Skip to main content

Hardware Processing With a DAW

Member for

20 years 1 month
There have been several threads going on around here forever about the virtues (or lack-thereof) of passing the signal through a compressor on the way into a software-based DAW (hard drive). I am not here to once again debate whether or not this is good idea, let's just say for the sake of argument in this thread, that it *is* a good idea. This post can apply to compression, de-essing, EQ'ing, pitch-shifting, limiting, gating, whatever...I want to process on the way to "tape".

The question becomes, in this day of mixerless home studios and channel strips and mic pres without channel inserts, how is everyone patching in these hardware devices?

For example, my RNC is not balanced, nor is my dbx 263A de-esser. My problem is that I do not have any inserts in my mic pres, so I am assuming that I going to do the following:

  • line out from the mic pre to the in on the RNC
  • line out from the RNC into the A/D converter, and on into the DAW
    If indeed this is the correct way to patch this together, how do I deal with the balanced vs. unbalanced cable issue? The line outs from the mic pre are balanced, as are the line ins on the A/D, whereas The i/o on the RNC (and the dbx 263A) are unbalanced. So do I patch this all together with balanced or un-balanced cables?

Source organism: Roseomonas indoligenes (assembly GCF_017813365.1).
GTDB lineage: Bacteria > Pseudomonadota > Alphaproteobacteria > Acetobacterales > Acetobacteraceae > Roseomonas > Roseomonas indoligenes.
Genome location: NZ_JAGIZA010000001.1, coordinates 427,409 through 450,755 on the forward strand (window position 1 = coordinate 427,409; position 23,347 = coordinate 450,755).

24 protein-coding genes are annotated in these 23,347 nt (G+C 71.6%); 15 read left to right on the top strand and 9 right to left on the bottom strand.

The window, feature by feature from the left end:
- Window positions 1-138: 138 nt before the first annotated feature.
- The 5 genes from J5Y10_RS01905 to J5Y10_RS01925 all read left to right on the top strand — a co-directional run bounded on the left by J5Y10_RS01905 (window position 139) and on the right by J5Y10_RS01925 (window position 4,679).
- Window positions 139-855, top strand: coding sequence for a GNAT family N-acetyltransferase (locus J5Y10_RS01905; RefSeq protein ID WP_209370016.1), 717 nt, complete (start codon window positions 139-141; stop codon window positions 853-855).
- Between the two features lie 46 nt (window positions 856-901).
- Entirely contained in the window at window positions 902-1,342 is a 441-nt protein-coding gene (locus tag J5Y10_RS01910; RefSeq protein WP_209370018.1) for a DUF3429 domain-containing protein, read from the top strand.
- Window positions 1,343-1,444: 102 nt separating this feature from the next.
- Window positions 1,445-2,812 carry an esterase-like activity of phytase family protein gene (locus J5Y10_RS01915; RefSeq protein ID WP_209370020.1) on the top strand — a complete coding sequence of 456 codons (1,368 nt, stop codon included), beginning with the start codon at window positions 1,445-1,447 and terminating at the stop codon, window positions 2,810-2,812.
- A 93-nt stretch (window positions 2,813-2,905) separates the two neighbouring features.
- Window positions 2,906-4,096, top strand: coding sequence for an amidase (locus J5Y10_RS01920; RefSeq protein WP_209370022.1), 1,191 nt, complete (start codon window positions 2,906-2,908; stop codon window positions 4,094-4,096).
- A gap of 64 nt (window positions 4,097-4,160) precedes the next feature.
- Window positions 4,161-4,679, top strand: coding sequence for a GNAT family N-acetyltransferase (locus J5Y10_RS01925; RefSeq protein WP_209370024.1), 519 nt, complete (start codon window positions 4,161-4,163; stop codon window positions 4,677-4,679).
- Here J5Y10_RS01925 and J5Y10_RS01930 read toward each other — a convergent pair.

Bottom line: How do I patch all this, and with what type of cable?

  • Comments

    Member for

    19 years 10 months

    lorenzo gerace Sat, 08/09/2003 - 05:09

    Usually the best point to unbalance a line is at it's end, so that the signal is balanced all the way through; unfortunately this isn't your case, as you have unbalanced pieces of gear in the middle of the signal path; so I think that you only have one choice at this: use a custom cable from the balanced preamp's line out that has the other end unbalanced (soldered so that pin 1 & 3 are connected together); then go unbalanced from there to the A/D: you cannot get the signal to be balanced again unless you use some other purpose built device (like a DI box), but I wouldn't add more devices ( then more noise and distortion) in the signal path before the A/D; I think if you use a really good quality connectors (Neutrik, Switchcraft) and cable (Belden, Mogami, Canare, Monster, Zaolla etc..) with good shielding and keep the distances short (no more than 1m or 3ft) you shouldn't have any issues. Keep consistent levels, and hit the front end fairly hot (without overs going in the digital domain ;) ), and you should be fine.

    Hope this helps